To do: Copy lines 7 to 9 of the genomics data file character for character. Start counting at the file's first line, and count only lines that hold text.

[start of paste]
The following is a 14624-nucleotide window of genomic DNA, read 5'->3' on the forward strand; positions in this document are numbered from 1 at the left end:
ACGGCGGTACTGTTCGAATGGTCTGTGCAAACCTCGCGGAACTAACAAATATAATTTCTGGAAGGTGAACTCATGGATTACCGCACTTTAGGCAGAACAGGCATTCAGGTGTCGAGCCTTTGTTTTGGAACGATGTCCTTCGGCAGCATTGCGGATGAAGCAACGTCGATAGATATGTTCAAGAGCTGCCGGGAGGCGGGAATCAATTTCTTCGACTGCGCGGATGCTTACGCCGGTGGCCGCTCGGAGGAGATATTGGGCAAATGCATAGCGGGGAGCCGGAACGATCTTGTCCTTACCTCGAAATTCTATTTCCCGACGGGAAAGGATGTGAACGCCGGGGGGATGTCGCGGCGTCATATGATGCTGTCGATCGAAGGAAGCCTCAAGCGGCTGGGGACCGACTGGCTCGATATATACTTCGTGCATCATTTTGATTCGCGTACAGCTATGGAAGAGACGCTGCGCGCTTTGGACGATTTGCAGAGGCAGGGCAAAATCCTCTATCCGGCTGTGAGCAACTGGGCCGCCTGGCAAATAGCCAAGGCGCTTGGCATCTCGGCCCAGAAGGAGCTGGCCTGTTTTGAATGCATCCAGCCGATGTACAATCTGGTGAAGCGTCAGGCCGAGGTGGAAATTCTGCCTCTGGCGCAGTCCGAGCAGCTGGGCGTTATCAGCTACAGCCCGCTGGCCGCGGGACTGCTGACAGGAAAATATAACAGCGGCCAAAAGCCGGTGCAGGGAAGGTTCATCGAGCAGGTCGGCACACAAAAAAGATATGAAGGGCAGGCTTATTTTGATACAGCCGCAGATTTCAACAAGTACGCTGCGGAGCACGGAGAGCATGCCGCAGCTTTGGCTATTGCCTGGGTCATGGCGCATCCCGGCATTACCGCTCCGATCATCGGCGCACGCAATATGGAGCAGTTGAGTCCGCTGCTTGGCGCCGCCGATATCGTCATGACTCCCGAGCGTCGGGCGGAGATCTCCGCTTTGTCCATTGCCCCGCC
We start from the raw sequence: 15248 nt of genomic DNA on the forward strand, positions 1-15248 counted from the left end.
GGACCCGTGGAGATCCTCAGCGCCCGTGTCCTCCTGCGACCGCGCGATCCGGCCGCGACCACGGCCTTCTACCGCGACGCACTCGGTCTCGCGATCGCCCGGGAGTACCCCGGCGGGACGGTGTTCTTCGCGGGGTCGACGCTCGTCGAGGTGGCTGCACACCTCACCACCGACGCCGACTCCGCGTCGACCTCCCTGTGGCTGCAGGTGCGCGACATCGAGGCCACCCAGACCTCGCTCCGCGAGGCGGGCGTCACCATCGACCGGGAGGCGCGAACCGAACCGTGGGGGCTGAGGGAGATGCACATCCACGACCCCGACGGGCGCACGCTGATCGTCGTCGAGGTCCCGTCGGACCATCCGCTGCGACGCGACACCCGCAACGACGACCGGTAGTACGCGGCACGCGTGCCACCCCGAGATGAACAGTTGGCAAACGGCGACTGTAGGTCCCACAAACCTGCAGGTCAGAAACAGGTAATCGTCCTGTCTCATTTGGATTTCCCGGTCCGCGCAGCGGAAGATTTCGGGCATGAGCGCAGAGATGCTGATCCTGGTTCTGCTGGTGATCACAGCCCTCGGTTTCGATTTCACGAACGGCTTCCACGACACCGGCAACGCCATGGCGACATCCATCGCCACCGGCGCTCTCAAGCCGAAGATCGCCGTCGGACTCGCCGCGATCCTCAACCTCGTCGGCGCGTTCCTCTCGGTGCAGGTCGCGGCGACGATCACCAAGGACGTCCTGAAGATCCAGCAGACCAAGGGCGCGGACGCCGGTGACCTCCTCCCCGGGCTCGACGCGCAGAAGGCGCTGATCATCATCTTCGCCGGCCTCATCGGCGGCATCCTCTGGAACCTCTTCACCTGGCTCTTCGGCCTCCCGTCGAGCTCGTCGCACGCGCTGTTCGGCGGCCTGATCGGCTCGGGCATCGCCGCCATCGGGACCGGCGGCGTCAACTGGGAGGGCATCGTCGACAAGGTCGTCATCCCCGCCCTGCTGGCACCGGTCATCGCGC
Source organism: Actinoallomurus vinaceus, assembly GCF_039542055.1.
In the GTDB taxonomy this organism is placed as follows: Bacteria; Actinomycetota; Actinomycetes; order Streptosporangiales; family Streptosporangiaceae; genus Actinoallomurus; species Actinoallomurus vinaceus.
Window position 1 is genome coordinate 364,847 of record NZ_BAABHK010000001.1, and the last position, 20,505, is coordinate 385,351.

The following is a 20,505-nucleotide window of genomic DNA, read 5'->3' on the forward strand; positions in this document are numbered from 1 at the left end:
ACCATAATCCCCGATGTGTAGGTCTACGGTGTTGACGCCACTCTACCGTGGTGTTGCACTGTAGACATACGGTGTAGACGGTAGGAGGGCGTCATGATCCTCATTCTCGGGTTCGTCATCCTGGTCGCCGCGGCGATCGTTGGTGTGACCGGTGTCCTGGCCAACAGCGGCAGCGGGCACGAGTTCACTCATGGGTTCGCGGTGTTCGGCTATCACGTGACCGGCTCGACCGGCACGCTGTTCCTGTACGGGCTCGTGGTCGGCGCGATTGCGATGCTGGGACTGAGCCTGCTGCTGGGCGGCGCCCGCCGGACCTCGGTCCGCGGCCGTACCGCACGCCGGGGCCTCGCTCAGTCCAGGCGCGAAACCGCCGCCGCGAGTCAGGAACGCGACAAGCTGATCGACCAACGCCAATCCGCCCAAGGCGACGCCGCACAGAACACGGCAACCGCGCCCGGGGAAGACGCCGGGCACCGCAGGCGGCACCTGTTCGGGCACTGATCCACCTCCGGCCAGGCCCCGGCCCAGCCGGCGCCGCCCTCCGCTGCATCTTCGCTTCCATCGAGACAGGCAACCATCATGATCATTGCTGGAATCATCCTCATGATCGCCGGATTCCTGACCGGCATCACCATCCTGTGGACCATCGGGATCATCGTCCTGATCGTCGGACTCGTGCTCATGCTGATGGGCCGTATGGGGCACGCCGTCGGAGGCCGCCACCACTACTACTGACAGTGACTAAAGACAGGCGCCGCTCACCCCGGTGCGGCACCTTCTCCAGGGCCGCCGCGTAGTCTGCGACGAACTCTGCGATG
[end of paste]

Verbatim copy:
Window position 1 is genome coordinate 364,847 of record NZ_BAABHK010000001.1, and the last position, 20,505, is coordinate 385,351.

The following is a 20,505-nucleotide window of genomic DNA, read 5'->3' on the forward strand; positions in this document are numbered from 1 at the left end:
ACCATAATCCCCGATGTGTAGGTCTACGGTGTTGACGCCACTCTACCGTGGTGTTGCACTGTAGACATACGGTGTAGACGGTAGGAGGGCGTCATGATCCTCATTCTCGGGTTCGTCATCCTGGTCGCCGCGGCGATCGTTGGTGTGACCGGTGTCCTGGCCAACAGCGGCAGCGGGCACGAGTTCACTCATGGGTTCGCGGTGTTCGGCTATCACGTGACCGGCTCGACCGGCACGCTGTTCCTGTACGGGCTCGTGGTCGGCGCGATTGCGATGCTGGGACTGAGCCTGCTGCTGGGCGGCGCCCGCCGGACCTCGGTCCGCGGCCGTACCGCACGCCGGGGCCTCGCTCAGTCCAGGCGCGAAACCGCCGCCGCGAGTCAGGAACGCGACAAGCTGATCGACCAACGCCAATCCGCCCAAGGCGACGCCGCACAGAACACGGCAACCGCGCCCGGGGAAGACGCCGGGCACCGCAGGCGGCACCTGTTCGGGCACTGATCCACCTCCGGCCAGGCCCCGGCCCAGCCGGCGCCGCCCTCCGCTGCATCTTCGCTTCCATCGAGACAGGCAACCATCATGATCATTGCTGGAATCATCCTCATGATCGCCGGATTCCTGACCGGCATCACCATCCTGTGGACCATCGGGATCATCGTCCTGATCGTCGGACTCGTGCTCATGCTGATGGGCCGTATGGGGCACGCCGTCGGAGGCCGCCACCACTACTACTGACAGTGACTAAAGACAGGCGCCGCTCACCCCGGTGCGGCACCTTCTCCAGGGCCGCCGCGTAGTCTGCGACGAACTCTGCGATG